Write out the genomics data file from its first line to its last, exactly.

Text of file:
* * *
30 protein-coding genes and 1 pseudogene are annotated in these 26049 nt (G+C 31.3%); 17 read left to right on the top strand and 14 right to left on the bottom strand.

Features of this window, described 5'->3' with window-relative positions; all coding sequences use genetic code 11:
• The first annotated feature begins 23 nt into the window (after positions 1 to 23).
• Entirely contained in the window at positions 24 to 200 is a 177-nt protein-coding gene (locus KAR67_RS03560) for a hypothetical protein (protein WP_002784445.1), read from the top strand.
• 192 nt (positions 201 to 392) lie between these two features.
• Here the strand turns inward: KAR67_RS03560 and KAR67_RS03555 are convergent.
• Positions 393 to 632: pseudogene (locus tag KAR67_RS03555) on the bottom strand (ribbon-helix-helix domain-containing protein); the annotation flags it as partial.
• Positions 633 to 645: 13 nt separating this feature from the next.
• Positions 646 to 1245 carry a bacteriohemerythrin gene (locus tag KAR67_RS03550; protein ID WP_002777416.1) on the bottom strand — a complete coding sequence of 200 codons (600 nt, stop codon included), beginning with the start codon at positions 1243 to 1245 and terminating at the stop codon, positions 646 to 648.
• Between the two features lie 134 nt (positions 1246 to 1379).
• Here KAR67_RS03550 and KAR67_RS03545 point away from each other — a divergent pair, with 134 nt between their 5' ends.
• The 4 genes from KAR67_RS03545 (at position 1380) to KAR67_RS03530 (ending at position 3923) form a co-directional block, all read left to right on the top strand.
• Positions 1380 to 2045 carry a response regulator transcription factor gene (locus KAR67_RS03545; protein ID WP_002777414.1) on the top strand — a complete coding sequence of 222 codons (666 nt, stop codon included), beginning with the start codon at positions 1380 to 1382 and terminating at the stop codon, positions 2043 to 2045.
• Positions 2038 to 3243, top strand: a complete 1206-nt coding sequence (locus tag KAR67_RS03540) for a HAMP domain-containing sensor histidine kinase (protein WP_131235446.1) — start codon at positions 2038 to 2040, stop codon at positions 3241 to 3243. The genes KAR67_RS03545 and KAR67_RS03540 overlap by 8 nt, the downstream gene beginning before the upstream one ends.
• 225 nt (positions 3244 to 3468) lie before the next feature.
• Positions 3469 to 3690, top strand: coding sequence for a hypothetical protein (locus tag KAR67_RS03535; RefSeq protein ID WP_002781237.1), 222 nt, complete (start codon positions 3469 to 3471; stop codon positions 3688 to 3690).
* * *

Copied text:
30 protein-coding genes and 1 pseudogene are annotated in these 26049 nt (G+C 31.3%); 17 read left to right on the top strand and 14 right to left on the bottom strand.

Features of this window, described 5'->3' with window-relative positions; all coding sequences use genetic code 11:
• The first annotated feature begins 23 nt into the window (after positions 1 to 23).
• Entirely contained in the window at positions 24 to 200 is a 177-nt protein-coding gene (locus KAR67_RS03560) for a hypothetical protein (protein WP_002784445.1), read from the top strand.
• 192 nt (positions 201 to 392) lie between these two features.
• Here the strand turns inward: KAR67_RS03560 and KAR67_RS03555 are convergent.
• Positions 393 to 632: pseudogene (locus tag KAR67_RS03555) on the bottom strand (ribbon-helix-helix domain-containing protein); the annotation flags it as partial.
• Positions 633 to 645: 13 nt separating this feature from the next.
• Positions 646 to 1245 carry a bacteriohemerythrin gene (locus tag KAR67_RS03550; protein ID WP_002777416.1) on the bottom strand — a complete coding sequence of 200 codons (600 nt, stop codon included), beginning with the start codon at positions 1243 to 1245 and terminating at the stop codon, positions 646 to 648.
• Between the two features lie 134 nt (positions 1246 to 1379).
• Here KAR67_RS03550 and KAR67_RS03545 point away from each other — a divergent pair, with 134 nt between their 5' ends.
• The 4 genes from KAR67_RS03545 (at position 1380) to KAR67_RS03530 (ending at position 3923) form a co-directional block, all read left to right on the top strand.
• Positions 1380 to 2045 carry a response regulator transcription factor gene (locus KAR67_RS03545; protein ID WP_002777414.1) on the top strand — a complete coding sequence of 222 codons (666 nt, stop codon included), beginning with the start codon at positions 1380 to 1382 and terminating at the stop codon, positions 2043 to 2045.
• Positions 2038 to 3243, top strand: a complete 1206-nt coding sequence (locus tag KAR67_RS03540) for a HAMP domain-containing sensor histidine kinase (protein WP_131235446.1) — start codon at positions 2038 to 2040, stop codon at positions 3241 to 3243. The genes KAR67_RS03545 and KAR67_RS03540 overlap by 8 nt, the downstream gene beginning before the upstream one ends.
• 225 nt (positions 3244 to 3468) lie before the next feature.
• Positions 3469 to 3690, top strand: coding sequence for a hypothetical protein (locus tag KAR67_RS03535; RefSeq protein ID WP_002781237.1), 222 nt, complete (start codon positions 3469 to 3471; stop codon positions 3688 to 3690).